What amateur culture was in 1906

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The best teaching case in the very beginning of amateur culture, because it’s so well documented in QST, is that of Irving Vermilya, in Mount Vernon, New York. I’ve done some posts about this fascinating kid and his circle already. Between 1903 and 1910 he was part of a rowdy and growing cell of experimenters across town, several dozen teen scroungers who communicated illegally with each other by backyard telegraph (they purloined the power from the city tram) and made life hell for commercial and military interests on the air, where they attracted the attention of the Department of the Navy. (When they were bored, the kids liked to jam the fleet in Brooklyn.) The navy, for reasons I’ve never understood, was the arm of the government generally charged with management of wireless communications at the federal level. (This endured all the way to World War 2.) A number of these Mount Vernon kids grew up and got jobs in wireless, and Irving Vermilya was one of them.

Exactly the same scrabble between tinkerers, syndicates, and a generally befuddled Uncle Sam was happening in other cities at the very same time, and exactly the same slow move to eventual citizenly resolution. In 1906 Technical World Magazine reported on a dozen high schoolers in Newport, Rhode Island, who had come under inspection by one Commander Albert Gleaves, USN, for having caused some serious problems for a nearby torpedo installation. The nucleus of the kids’ organization was a homebrew transmitter in a converted henhouse. The Commander came away blinking, telling Washington that these kids were really very ingenious, and that their example proves that anyone can get on the air, cheaply, and that the army and navy should take note of this and do it too. In the free-for-all world of 1906 it wasn’t clear whether a reprimand or a commendation was actually in order.

Two of these Newport Irving Vermilyas were Charles Fielding, a telegraph messenger, and his pal Lloyd Manuel, he of the henhouse. They were not especially interested in matriculating into commercial wireless, at least for very long. They wanted to make fortunes as wireless inventors. Their families could ill afford to spend money for whims, as Technical World politely put it, which might explain the boys’ ambition.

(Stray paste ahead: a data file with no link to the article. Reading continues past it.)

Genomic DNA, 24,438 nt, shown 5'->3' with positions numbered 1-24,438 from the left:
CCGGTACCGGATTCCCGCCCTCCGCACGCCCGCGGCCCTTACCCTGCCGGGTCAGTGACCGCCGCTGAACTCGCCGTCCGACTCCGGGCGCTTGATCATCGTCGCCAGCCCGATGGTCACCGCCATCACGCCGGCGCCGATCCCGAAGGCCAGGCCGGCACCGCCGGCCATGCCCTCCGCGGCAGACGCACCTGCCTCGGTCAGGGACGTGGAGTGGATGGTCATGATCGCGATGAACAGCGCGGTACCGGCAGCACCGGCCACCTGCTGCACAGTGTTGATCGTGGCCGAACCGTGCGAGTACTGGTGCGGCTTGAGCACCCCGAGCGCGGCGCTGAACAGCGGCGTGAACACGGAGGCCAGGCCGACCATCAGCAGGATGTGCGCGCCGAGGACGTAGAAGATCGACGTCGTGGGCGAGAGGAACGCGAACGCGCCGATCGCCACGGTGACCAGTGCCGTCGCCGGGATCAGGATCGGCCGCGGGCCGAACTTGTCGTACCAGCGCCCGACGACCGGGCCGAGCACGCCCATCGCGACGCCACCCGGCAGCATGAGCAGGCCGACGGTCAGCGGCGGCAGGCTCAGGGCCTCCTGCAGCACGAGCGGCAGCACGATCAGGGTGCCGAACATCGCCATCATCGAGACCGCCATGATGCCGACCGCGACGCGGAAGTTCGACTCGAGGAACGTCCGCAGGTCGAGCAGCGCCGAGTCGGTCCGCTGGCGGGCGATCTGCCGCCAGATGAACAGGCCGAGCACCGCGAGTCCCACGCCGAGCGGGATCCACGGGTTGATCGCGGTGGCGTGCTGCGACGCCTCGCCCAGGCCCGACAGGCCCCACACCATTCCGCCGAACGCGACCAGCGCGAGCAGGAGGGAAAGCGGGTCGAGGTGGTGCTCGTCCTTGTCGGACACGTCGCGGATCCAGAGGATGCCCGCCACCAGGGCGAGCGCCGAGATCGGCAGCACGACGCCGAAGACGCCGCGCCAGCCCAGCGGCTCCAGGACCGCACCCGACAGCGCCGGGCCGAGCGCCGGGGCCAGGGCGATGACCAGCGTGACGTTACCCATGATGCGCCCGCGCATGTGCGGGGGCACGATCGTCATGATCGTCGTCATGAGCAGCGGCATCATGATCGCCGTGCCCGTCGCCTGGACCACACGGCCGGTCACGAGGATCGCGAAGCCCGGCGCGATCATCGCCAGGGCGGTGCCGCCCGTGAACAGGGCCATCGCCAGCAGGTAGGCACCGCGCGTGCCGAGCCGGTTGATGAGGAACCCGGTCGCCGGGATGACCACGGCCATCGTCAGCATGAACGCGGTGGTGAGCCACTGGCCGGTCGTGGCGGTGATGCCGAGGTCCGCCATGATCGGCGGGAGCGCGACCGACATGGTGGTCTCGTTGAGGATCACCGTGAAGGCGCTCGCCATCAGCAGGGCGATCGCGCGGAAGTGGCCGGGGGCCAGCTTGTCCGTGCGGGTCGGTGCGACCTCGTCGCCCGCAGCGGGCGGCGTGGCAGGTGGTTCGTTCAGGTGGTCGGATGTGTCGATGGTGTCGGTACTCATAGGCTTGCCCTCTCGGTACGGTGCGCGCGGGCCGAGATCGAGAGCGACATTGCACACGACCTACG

It probably does explain their ingenuity. They made spark gaps out of old nails. They wound their coils on jars and curtain rollers. They made detectors out of arc-light carbons and sewing needles, or, emulating Fessenden, from incandescent lamps that they filled with nitric acid.

I do find Lloyd Manuel possessed of a 500-watt station in 1924, at 169 Thames Street, Newport, a modest address, under callsign 1BOG.  He stayed on course, by the look of it, and went legitimate, even if he didn’t make a fortune.  No mention of Charles Fielding.


Says who:

“Wireless Station in Henhouse,” Technical World Magazine, September 1906, pp. 62-3.  Available at http://earlyradiohistory.us/1906hen.htm

United States Department of Commerce, Amateur Radio Stations of the United States, Edition June 30th, 1924, p. 13.


Filed under to 1912

2 responses to “What amateur culture was in 1906

  1. I’ve done a lot of research on the life of the late great Irving Vermilya, who went from being a “boy engineer” to being the mentor to one of Massachusetts’ first women amateurs (Eunice Randall, 1CDP/W1MPP) and the founder of New Bedford MA radio station WNBH. He was also a leading ambassador for ham radio in New England, as 1ZE/W1ZE. A legendary ham. Thanks for remembering his early days!

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